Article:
Turku Castle: a Turku Must Do!
Turku Castle (Turun Linna) has seen its fair share of battles and sieges, a sturdy fortification dating from the 14th Century at a time when Finland was part of Sweden.
It has played castle, grain store and prison over the centuries, suffering from attacks, fire and bomb damage. Today it has been renovated and is an excellent museum.
The castle stands strategically at the edge of the Aura River as it spills into the Archipelago Sea, right next to the modern ferry terminal. It was a five-minute walk for me staying at the Laivahostel Borea, on the river nearby.
After visiting the sparse, yet interesting Kronborg Castle in Denmark a week previous to this I was kind of expecting much of the same but I couldn’t have been more wrong.
I spent over three hours exploring Turku Castle! My goodness, there are so many rooms!
I began in the bailey section where there is a fascinating museum showcasing a history of the south-western corner of Finland. I ended up learning a lot about Finnish history and there are many lovely, quirky objects to look at like fierce-looking wolf collars to protect dogs from their wild cousins and cooking and baking equipment. The butter moulds (I think they were for butter) caught my eye and the cookie cutters are just my cup of medieval tea.
I discovered that animal pelts were used in place of money: the white, ermine coats holding the most value. A blood thirsty currency if ever there was one! Equally as interesting was a display about butter. According to the label, in the 17th century a fifth of all taxes paid in Finland was paid in butter. Now that’s a currency a can understand, I just love the idea of Tax Butter!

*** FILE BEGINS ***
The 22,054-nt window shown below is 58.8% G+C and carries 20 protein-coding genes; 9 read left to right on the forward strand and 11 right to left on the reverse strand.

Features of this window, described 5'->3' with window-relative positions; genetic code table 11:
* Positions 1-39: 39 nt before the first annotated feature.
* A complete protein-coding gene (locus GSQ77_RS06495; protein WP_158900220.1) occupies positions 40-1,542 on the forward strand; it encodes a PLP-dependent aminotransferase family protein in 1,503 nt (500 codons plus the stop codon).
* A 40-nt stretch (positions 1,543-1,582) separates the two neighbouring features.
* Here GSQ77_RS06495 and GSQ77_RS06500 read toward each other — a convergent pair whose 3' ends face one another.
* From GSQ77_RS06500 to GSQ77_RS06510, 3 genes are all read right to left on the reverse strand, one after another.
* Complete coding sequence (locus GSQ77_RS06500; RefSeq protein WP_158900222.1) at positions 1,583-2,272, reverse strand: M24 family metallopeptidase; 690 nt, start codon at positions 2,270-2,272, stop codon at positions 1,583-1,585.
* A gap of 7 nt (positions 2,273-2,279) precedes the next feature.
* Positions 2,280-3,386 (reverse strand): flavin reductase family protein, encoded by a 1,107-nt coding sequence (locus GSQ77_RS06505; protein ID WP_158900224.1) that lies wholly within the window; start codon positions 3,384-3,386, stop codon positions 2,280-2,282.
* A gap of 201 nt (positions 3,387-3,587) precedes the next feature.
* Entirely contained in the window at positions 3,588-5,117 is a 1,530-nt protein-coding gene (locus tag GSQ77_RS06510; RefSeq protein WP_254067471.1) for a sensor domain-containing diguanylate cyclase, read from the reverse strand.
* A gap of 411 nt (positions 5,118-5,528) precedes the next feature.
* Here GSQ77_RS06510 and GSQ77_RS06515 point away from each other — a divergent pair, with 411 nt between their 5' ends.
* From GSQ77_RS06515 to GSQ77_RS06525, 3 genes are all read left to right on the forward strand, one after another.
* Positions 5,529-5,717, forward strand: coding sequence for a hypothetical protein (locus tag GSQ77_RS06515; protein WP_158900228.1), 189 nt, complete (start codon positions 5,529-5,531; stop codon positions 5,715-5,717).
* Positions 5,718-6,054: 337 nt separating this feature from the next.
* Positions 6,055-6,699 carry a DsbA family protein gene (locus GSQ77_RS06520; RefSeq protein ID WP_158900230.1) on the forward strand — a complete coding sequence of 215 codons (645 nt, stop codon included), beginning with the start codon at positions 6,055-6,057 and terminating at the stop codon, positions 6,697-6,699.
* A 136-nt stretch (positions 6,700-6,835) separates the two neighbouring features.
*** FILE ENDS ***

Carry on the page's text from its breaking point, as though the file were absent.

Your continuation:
There are a few dioramas with full size models, the most elaborate is a medieval feast complete with a dressed peacock and a rabbit frozen in time leaping out of a pie!
A snoring soldier model spooked me, I thought it was someone really snoring!
There were only a few people looking around the castle, although there was a rowdy young school group and I was besieged in King Erik XIV’s prison cell as they filed past. One little girl wished me a cheery “Moi!” (Hi!) as she passed me!
The Swedish King had been overthrown by his brother and imprisoned in the cell where his elbow wore an indentation in the windowsill. Erik had pursued Queen Elizabeth I for a while, and in later years had been declared insane , he’d even gone on a bit of a killing spree!
There is a fun room where children can dress up and knights and princesses, I’m sure that school group must have brought this room to life.
The renovations had revealed some wonderful graffiti dating from 1584, this was a joy to find as I wandered around.
I got chatting to the guide manning one of the old chapels within the castle, he explained that the chapel had been damaged during the fire in the 1600s and then suffered further incendiary damage during the Continuation War in 1941. With his explanation I could see what was original and what was restoration.
There are many rooms in the upper levels of the castle that are decorated in different styles and eras: windows into the history of the castle.
The Renaissance Banqueting Hall is used for public functions and the Church is a poplar place for local weddings.
There is a restaurant where you can break up the exploration if needs be, and a gift shop.
Turku Castle cost me €9 to enter and it was worth every euro cent, there is so much to see, experience and learn. The museum is well labelled in Finnish, Swedish and English, and you can download an audio guide too.
It is a Turku must do! Just make sure you give yourself plenty of time (it’s closed on Mondays).
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By Rachel A Davis